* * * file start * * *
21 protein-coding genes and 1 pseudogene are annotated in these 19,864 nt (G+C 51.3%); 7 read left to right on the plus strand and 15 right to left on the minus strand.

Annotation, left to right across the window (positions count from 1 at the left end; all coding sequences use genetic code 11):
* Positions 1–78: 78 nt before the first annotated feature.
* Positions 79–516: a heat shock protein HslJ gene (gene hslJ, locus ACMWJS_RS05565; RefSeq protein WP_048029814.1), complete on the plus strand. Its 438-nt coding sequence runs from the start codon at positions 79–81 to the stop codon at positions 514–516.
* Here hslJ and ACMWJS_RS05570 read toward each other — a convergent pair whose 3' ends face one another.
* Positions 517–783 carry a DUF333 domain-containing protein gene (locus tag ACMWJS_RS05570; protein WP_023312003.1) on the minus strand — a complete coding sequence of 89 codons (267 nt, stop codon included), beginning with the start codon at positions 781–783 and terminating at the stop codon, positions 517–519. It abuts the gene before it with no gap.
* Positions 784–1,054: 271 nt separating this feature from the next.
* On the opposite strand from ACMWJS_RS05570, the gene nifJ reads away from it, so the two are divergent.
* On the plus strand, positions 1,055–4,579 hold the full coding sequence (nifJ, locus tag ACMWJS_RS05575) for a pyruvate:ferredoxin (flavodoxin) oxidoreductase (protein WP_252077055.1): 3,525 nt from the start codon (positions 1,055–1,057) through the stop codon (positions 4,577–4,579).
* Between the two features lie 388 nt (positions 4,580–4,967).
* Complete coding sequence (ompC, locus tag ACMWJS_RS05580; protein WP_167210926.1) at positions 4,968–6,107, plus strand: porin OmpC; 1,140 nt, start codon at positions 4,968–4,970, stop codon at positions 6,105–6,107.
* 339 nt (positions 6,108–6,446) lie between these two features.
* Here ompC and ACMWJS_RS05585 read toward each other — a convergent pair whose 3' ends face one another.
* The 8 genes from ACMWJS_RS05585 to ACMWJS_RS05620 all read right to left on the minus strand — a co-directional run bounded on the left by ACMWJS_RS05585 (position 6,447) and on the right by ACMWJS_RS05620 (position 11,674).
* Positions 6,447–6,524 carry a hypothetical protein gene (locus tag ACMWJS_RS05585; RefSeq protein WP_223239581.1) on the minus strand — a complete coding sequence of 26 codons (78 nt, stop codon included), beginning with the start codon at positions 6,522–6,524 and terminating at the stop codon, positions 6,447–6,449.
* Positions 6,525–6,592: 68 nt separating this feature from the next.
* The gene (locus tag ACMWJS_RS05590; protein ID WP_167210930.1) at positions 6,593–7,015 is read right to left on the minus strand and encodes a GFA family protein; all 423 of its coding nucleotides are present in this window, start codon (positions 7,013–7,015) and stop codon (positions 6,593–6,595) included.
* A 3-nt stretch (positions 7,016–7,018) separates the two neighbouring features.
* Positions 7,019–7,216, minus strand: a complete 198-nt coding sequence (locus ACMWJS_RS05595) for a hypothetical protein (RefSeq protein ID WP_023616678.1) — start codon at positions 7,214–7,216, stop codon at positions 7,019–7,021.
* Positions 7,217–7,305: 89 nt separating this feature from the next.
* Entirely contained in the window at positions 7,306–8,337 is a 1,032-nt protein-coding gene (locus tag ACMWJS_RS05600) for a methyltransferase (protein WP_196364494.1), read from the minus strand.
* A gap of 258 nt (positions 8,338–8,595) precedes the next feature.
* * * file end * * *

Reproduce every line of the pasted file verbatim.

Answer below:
21 protein-coding genes and 1 pseudogene are annotated in these 19,864 nt (G+C 51.3%); 7 read left to right on the plus strand and 15 right to left on the minus strand.

Annotation, left to right across the window (positions count from 1 at the left end; all coding sequences use genetic code 11):
* Positions 1–78: 78 nt before the first annotated feature.
* Positions 79–516: a heat shock protein HslJ gene (gene hslJ, locus ACMWJS_RS05565; RefSeq protein WP_048029814.1), complete on the plus strand. Its 438-nt coding sequence runs from the start codon at positions 79–81 to the stop codon at positions 514–516.
* Here hslJ and ACMWJS_RS05570 read toward each other — a convergent pair whose 3' ends face one another.
* Positions 517–783 carry a DUF333 domain-containing protein gene (locus tag ACMWJS_RS05570; protein WP_023312003.1) on the minus strand — a complete coding sequence of 89 codons (267 nt, stop codon included), beginning with the start codon at positions 781–783 and terminating at the stop codon, positions 517–519. It abuts the gene before it with no gap.
* Positions 784–1,054: 271 nt separating this feature from the next.
* On the opposite strand from ACMWJS_RS05570, the gene nifJ reads away from it, so the two are divergent.
* On the plus strand, positions 1,055–4,579 hold the full coding sequence (nifJ, locus tag ACMWJS_RS05575) for a pyruvate:ferredoxin (flavodoxin) oxidoreductase (protein WP_252077055.1): 3,525 nt from the start codon (positions 1,055–1,057) through the stop codon (positions 4,577–4,579).
* Between the two features lie 388 nt (positions 4,580–4,967).
* Complete coding sequence (ompC, locus tag ACMWJS_RS05580; protein WP_167210926.1) at positions 4,968–6,107, plus strand: porin OmpC; 1,140 nt, start codon at positions 4,968–4,970, stop codon at positions 6,105–6,107.
* 339 nt (positions 6,108–6,446) lie between these two features.
* Here ompC and ACMWJS_RS05585 read toward each other — a convergent pair whose 3' ends face one another.
* The 8 genes from ACMWJS_RS05585 to ACMWJS_RS05620 all read right to left on the minus strand — a co-directional run bounded on the left by ACMWJS_RS05585 (position 6,447) and on the right by ACMWJS_RS05620 (position 11,674).
* Positions 6,447–6,524 carry a hypothetical protein gene (locus tag ACMWJS_RS05585; RefSeq protein WP_223239581.1) on the minus strand — a complete coding sequence of 26 codons (78 nt, stop codon included), beginning with the start codon at positions 6,522–6,524 and terminating at the stop codon, positions 6,447–6,449.
* Positions 6,525–6,592: 68 nt separating this feature from the next.
* The gene (locus tag ACMWJS_RS05590; protein ID WP_167210930.1) at positions 6,593–7,015 is read right to left on the minus strand and encodes a GFA family protein; all 423 of its coding nucleotides are present in this window, start codon (positions 7,013–7,015) and stop codon (positions 6,593–6,595) included.
* A 3-nt stretch (positions 7,016–7,018) separates the two neighbouring features.
* Positions 7,019–7,216, minus strand: a complete 198-nt coding sequence (locus ACMWJS_RS05595) for a hypothetical protein (RefSeq protein ID WP_023616678.1) — start codon at positions 7,214–7,216, stop codon at positions 7,019–7,021.
* Positions 7,217–7,305: 89 nt separating this feature from the next.
* Entirely contained in the window at positions 7,306–8,337 is a 1,032-nt protein-coding gene (locus tag ACMWJS_RS05600) for a methyltransferase (protein WP_196364494.1), read from the minus strand.
* A gap of 258 nt (positions 8,338–8,595) precedes the next feature.